The International Writers Magazine: Tibet by Motorcycle
Spiritual Nepal on two wheels
It was ready to leave the dust, noise and disambiguated traffic of Kathmandu behind for seven days.
We met in Thamel, a backpacker’s mecca decorated with hundreds of Tibetan prayer flags, souvenir shops and Israeli exiles garnished with meditation beads. A puzzle of streets and laneways, I had been living in Nepal for ten months and still lost my way in Thamel.
||The motorcycles were ready and waiting for us at the hotel. Three bikes stood majestically in the car park, The Royal Enfield Bullet with 500cc of street cred. Built in neighboring India, Bullets were the motorcycle cult icons of the Himalayas.
Kodari Road Nepal: We headed north to our first destination up the Kodari Road towards Tibet. A scenic 100km that took four hours of climbing hills, blinding bends, crossing suspension bridges, and stopping more than often for sweetly spruiked chai. We parked at the last Nepali campsite just 10km before crossing into Tibet, reconvening at the bar we ordered the Nepali trademark Everest Beer.
Nepal bike tours My riding companions for the next 7 days were Junesh, his brother Dinesh – a Nepali tradition is to rhyme your children’s names. And, motorcycle mechanic Sunil (who has an older brother named Anil.)
We were back on the road mid next morning headed west via the temples of Kathmandu. Brothers Dinesh and Junesh were from Bhaktapur, a village still stuck in the medieval ages. Narrow cobbled alleyways leading to temples where goat and buffalo sacrificing still prevailed daily.
Pashupatinath temple Nepal: We stopped into Pashupatinath Temple, Nepal’s largest Hindu temple dedicated to the Lord Shiva and the home of the most photographed sadhus in the world, also known as Babas. Babas are known as wandering monks who are respected religious men and have given up the material world, some have been rumored to still practice cannibalism. Junesh resembled a young baba, adorned with knee length dreadlocks wrapped Nefertiti style on his head – we named him Motorcycle Baba.
Chitwan Nepal: Waving goodbye to Lord Shiva we headed west to the jungles of Chitwan, still rumoured to house the Royal Bengal Tiger. Dodging sacred cows and elephants our newly found road obstacles, we roared through the villages leading us into the jungle in search of our very own Richard Parker. As night fell we made our way to a local bar and lazed about on cushions like giant caterpillars smoking sheesha (flavoured tobacco) out of hookah pipes, elegantly unwinding from our second day on the road.
The next day was hot and dry on our way to Lumbini heading toward the flat plains of the Indian border. We were off to see the tree that Buddha was born under, Nepal’s second national treasure. Riding back seat behind Dinesh, I convinced myself that I had reached a state of Nirvana, never minding the hot winds I eerily watched Nepal become a looking glass of India as we reached closer towards the borderlines.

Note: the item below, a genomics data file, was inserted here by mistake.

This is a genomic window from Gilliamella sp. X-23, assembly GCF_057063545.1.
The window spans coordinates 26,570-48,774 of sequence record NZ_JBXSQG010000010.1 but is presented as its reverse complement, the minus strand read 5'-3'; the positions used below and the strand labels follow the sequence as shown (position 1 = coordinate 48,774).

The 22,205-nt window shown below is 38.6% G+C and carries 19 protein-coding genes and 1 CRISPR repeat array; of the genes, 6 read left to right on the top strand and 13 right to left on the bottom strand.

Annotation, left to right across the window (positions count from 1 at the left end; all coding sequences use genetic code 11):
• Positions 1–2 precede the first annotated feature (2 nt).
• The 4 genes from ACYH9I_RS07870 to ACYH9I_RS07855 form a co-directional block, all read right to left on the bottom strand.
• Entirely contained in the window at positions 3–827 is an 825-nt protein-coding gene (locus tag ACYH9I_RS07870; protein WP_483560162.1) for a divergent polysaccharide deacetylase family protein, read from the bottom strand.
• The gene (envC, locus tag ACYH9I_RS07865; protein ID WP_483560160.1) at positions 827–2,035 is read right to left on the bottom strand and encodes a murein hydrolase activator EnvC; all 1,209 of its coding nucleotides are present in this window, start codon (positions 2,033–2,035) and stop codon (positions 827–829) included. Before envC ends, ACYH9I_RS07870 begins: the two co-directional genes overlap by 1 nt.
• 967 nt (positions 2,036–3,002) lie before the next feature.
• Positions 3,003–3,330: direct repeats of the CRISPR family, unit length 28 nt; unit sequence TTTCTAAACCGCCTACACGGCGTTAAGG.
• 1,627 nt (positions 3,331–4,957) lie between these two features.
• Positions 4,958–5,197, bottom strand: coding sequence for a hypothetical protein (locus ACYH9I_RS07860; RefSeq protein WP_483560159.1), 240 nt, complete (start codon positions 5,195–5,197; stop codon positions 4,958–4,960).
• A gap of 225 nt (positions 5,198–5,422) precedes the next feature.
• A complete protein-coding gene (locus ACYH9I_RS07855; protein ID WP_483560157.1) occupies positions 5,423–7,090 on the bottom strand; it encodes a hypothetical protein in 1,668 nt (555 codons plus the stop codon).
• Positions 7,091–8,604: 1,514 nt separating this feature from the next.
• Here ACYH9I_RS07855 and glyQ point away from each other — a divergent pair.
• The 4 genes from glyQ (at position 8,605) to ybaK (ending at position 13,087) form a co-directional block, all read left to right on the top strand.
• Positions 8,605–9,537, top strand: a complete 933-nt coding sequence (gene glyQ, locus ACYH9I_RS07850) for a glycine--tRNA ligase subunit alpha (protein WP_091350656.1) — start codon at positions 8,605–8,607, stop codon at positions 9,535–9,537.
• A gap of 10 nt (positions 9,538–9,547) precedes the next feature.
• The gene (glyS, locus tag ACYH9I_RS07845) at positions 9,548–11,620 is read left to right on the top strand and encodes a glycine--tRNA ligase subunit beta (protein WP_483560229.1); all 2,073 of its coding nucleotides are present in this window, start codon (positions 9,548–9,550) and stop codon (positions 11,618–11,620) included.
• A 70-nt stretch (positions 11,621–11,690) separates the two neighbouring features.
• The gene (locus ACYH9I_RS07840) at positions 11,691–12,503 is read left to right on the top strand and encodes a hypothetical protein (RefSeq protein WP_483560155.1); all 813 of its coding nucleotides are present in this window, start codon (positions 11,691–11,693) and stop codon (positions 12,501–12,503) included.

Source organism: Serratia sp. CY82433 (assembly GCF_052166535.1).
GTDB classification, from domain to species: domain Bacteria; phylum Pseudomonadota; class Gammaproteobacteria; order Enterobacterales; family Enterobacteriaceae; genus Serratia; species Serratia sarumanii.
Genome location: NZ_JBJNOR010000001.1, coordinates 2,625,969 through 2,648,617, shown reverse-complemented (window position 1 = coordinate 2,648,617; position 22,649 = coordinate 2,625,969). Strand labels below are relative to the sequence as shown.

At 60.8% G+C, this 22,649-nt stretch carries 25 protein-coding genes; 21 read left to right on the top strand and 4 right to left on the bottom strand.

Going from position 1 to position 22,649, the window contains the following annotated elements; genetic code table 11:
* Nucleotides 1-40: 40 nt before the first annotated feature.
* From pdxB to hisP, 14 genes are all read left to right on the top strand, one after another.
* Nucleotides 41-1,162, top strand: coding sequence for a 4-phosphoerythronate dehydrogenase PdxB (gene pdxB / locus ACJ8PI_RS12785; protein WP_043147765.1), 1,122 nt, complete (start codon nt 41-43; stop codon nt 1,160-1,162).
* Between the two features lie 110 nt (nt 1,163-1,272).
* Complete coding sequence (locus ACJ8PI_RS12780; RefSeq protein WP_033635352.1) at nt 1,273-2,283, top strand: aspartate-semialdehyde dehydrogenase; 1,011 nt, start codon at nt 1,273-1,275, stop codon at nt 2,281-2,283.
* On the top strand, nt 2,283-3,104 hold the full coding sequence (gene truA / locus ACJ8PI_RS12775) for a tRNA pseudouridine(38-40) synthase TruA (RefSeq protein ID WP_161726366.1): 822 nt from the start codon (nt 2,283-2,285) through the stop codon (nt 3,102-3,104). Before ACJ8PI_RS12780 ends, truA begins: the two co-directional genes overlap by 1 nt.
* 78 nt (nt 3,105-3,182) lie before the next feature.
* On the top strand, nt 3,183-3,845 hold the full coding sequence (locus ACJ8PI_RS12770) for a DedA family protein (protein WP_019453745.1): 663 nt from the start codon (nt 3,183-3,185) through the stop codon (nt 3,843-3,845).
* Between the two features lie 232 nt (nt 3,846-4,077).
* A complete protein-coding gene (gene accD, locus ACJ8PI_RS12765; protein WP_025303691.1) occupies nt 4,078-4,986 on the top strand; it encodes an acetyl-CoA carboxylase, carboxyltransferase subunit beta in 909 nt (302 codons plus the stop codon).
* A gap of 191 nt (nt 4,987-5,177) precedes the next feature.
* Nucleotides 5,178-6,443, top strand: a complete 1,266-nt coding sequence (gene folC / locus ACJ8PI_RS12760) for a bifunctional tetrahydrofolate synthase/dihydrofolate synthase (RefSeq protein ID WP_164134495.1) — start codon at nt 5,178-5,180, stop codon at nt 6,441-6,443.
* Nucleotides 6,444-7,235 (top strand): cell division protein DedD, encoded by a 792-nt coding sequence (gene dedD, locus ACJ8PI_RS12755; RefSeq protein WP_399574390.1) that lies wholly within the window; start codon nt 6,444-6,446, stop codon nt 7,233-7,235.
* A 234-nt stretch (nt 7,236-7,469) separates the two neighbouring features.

Lumbini Nepal: We arrived at Buddha’s birthplace, Tibetan prayer flags colored the tree like tinsel on an over excited Christmas tree. Schools of Buddhist children chanted their sweet mantras drifting me into an afternoon Zen as I lay complacently under the holy tree. We stayed overnight at Lumbini as tomorrow’s ride was the longest, a beautiful eight hour journey to the lake city of Pokhara.
||At daybreak we began our ascent to Pokhara, up mountains and down along the riverbanks, through primitive villages stopping at dingy eateries and sampling momo’s - a tasty steamed dumpling filled with buffalo meat. Arriving into Pokhara at dusk we made haste to the Bullet Bar, a new local drinking spot named in honour of our beloved bikes. We stayed two nights in Pokhara, a town more developed than the others to welcome the trekkers before and after their journey around the famous Annapurna Circuit. The main road lined with cafes, restaurants, bars and enough North Face clothing stores you could poke a Zen stick at.
|Our last stop was en route home to Royal Beach Camp, a white water rafting refuge on the outskirts of Kathmandu city. Welcomed by a young rafting guide with long dreadlocked hair wrapped up on top of his head – we diligently ordained him Rafting Baba. Rafting Baba took us in his raft down the rapids of the freshwater river and affectionately named each rapid like they were the names of his own children (or ex-girlfriends.) We spent our last night together sleeping on the riverbank and toasting our Everest beers to our final night and the best ride of our lives. Concluding, “We didn’t climb Everest, but we sure drank enough of it.”
Our days together were over and it was time to return back to the daily grind of Kathmandu. Wistfully and silently we rode back to the city the next morning, back to our families, back to reality. Somehow, it was still good to be home.
Junesh Twana is the founder of The Himalayan Motorcycle adventure and offers tours around Nepal. The 11-day Himalayan Motorcycle adventure is priced from $3,200.00 per person, land only. Visits Kathmandu, Nagarkot, the Royal Cities of Kathmandu Valley, Chitwan National Park, Pokhara and Lumbini.
The 22-day Himalayan Motorcyle adventure+ Trek Option is priced from $4,000.00 per person, land only. Visits Kathmandu, Nargarkot, The Royal Cities of Kathmandu Valley, Chitwan National Park, Pokhara, Tatopani, Thorong Pedi, Yak Kharka, Manang, Pisang, Chame, Dharapani, Jomsom, Bahundanda and Besisahar.
To make a booking, please visit www.himalayanmotorcycleadventure.com